Restoration and Reinterpretation
Pomeroy Studio are working with heritage and conservation expert Prof. Luigi Croce, of Architetti Croce, who has worked closely with Pomeroy Studio in design and research projects in Europe and Asia.
The Padova, Italy-based firm are taking a careful restorative approach that seeks to preserve the exterior and key internal areas of historical significance and reinstate the original building’s details that were of architectural merit. The extensive settlement, an earthquake and the general dilapidation that took place over decades of neglect presents acute challenges in the restoration.
A counterpoint to the restoration of the British colonial structure was the careful reinterpretation of Burmese cultural elements. A striking feature is the new roof structure that caps a lofty cylindrical atrium space, replete with grand wrought – iron staircase, which was once crowned by a heavy brick dome.
Given settlement and structural issues, a lightweight and sustainable solution was needed. Pomeroy studio thus created a unique reinterpretation of the ‘Pathein’ (Traditional Burmese Umbrella) that sought to perform the very same tasks of counteracting direct glare from the sun; protection from the rain and acting as a heat vent – albeit at building scale.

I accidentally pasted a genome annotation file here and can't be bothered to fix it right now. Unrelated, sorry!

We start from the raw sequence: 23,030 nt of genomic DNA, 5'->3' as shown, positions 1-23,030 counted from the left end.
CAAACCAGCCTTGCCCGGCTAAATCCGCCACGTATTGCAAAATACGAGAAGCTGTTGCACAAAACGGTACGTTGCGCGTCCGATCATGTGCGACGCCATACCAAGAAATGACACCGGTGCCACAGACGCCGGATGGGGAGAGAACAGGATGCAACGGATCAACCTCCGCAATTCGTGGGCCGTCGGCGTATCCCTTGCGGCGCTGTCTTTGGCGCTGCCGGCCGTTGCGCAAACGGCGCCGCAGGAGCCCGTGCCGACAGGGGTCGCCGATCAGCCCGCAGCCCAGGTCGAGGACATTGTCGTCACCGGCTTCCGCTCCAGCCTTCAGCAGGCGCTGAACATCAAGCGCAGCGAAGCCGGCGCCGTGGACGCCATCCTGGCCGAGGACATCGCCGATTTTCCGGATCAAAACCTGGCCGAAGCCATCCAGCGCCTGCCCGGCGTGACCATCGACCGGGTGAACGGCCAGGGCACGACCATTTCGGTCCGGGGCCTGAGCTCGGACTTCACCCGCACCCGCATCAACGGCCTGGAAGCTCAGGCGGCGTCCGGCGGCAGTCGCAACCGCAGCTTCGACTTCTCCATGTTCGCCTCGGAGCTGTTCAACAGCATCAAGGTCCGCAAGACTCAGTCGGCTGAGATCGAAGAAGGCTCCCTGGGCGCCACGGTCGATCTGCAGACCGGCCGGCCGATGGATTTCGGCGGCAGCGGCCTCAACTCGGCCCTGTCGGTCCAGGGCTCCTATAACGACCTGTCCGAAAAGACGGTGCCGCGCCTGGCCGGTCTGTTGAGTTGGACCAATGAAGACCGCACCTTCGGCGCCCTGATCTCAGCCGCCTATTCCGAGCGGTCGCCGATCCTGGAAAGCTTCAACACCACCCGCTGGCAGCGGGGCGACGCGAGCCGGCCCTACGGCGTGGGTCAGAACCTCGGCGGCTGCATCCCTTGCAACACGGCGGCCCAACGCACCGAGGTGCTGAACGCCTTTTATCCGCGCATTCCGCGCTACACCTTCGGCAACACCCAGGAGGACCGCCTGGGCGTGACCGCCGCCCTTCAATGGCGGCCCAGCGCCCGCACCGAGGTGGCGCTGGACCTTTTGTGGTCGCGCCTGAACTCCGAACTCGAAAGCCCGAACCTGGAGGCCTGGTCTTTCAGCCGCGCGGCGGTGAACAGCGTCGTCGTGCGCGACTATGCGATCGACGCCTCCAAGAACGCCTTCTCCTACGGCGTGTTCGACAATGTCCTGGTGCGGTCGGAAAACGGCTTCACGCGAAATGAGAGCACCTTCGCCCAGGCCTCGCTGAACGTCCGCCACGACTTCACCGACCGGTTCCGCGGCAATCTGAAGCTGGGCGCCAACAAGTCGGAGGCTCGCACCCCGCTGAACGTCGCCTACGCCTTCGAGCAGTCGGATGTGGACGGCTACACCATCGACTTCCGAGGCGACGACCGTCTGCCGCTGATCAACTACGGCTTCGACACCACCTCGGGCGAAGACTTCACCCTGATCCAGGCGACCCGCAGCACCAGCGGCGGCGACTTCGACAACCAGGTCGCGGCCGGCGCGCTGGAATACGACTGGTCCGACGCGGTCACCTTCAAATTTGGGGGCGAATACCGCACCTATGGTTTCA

Burmese culture was brought further into the interior spaces by reinterpreting ‘Pan Se Myo’ (ten traditional arts), that range from stone carving through to lacquerware. These techniques sought to sensitively complement the original shell and core of the 19th century building whilst also employing local craftsmen and their skills.
Colonial Rangoon was once heralded as Asia’s first garden city; yet urbanisation has seen the gradual erosion of green open spaces in modern Yangon. Pomeroy Studio were also appointed for landscape design with a particular emphasis on rehabilitating the greenery and restoring the parklands, quadrangle and grand lawns to their original condition.
The cultural celebration of Martyrs’ Day through a central memorial, coupled with sensitive lighting will be the focal point of the new landscaped quadrangle, which will provide a welcome respite from the busy and bustling city outside of its walls, and thus create a much-needed green open space for the south of Yangon.